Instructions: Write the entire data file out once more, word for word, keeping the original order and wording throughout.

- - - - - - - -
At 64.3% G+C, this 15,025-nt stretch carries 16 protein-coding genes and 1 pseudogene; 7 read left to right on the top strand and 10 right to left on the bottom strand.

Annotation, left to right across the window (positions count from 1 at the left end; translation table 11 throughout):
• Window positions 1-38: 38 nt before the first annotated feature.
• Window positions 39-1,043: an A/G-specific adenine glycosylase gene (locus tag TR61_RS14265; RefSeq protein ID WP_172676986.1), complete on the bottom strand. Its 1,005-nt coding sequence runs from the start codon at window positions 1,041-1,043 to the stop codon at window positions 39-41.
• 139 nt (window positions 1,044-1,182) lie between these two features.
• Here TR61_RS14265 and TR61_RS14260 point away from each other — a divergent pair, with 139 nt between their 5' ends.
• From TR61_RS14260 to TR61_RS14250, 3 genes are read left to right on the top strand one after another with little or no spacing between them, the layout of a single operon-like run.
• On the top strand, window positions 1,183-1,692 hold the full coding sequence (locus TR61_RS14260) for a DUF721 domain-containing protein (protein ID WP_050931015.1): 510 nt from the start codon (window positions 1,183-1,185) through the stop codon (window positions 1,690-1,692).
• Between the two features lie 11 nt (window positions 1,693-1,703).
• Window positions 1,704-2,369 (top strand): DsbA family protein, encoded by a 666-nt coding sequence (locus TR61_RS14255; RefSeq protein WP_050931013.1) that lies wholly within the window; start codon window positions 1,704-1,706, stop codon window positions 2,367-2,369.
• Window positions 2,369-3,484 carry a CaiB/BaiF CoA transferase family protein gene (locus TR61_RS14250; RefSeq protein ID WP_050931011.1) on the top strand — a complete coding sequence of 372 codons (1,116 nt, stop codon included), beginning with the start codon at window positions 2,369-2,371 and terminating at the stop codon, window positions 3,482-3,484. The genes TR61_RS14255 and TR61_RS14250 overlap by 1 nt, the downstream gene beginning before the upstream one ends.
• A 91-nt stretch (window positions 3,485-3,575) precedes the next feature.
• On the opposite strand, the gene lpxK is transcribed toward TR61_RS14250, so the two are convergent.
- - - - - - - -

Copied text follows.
At 64.3% G+C, this 15,025-nt stretch carries 16 protein-coding genes and 1 pseudogene; 7 read left to right on the top strand and 10 right to left on the bottom strand.

Annotation, left to right across the window (positions count from 1 at the left end; translation table 11 throughout):
• Window positions 1-38: 38 nt before the first annotated feature.
• Window positions 39-1,043: an A/G-specific adenine glycosylase gene (locus tag TR61_RS14265; RefSeq protein ID WP_172676986.1), complete on the bottom strand. Its 1,005-nt coding sequence runs from the start codon at window positions 1,041-1,043 to the stop codon at window positions 39-41.
• 139 nt (window positions 1,044-1,182) lie between these two features.
• Here TR61_RS14265 and TR61_RS14260 point away from each other — a divergent pair, with 139 nt between their 5' ends.
• From TR61_RS14260 to TR61_RS14250, 3 genes are read left to right on the top strand one after another with little or no spacing between them, the layout of a single operon-like run.
• On the top strand, window positions 1,183-1,692 hold the full coding sequence (locus TR61_RS14260) for a DUF721 domain-containing protein (protein ID WP_050931015.1): 510 nt from the start codon (window positions 1,183-1,185) through the stop codon (window positions 1,690-1,692).
• Between the two features lie 11 nt (window positions 1,693-1,703).
• Window positions 1,704-2,369 (top strand): DsbA family protein, encoded by a 666-nt coding sequence (locus TR61_RS14255; RefSeq protein WP_050931013.1) that lies wholly within the window; start codon window positions 1,704-1,706, stop codon window positions 2,367-2,369.
• Window positions 2,369-3,484 carry a CaiB/BaiF CoA transferase family protein gene (locus TR61_RS14250; RefSeq protein ID WP_050931011.1) on the top strand — a complete coding sequence of 372 codons (1,116 nt, stop codon included), beginning with the start codon at window positions 2,369-2,371 and terminating at the stop codon, window positions 3,482-3,484. The genes TR61_RS14255 and TR61_RS14250 overlap by 1 nt, the downstream gene beginning before the upstream one ends.
• A 91-nt stretch (window positions 3,485-3,575) precedes the next feature.
• On the opposite strand, the gene lpxK is transcribed toward TR61_RS14250, so the two are convergent.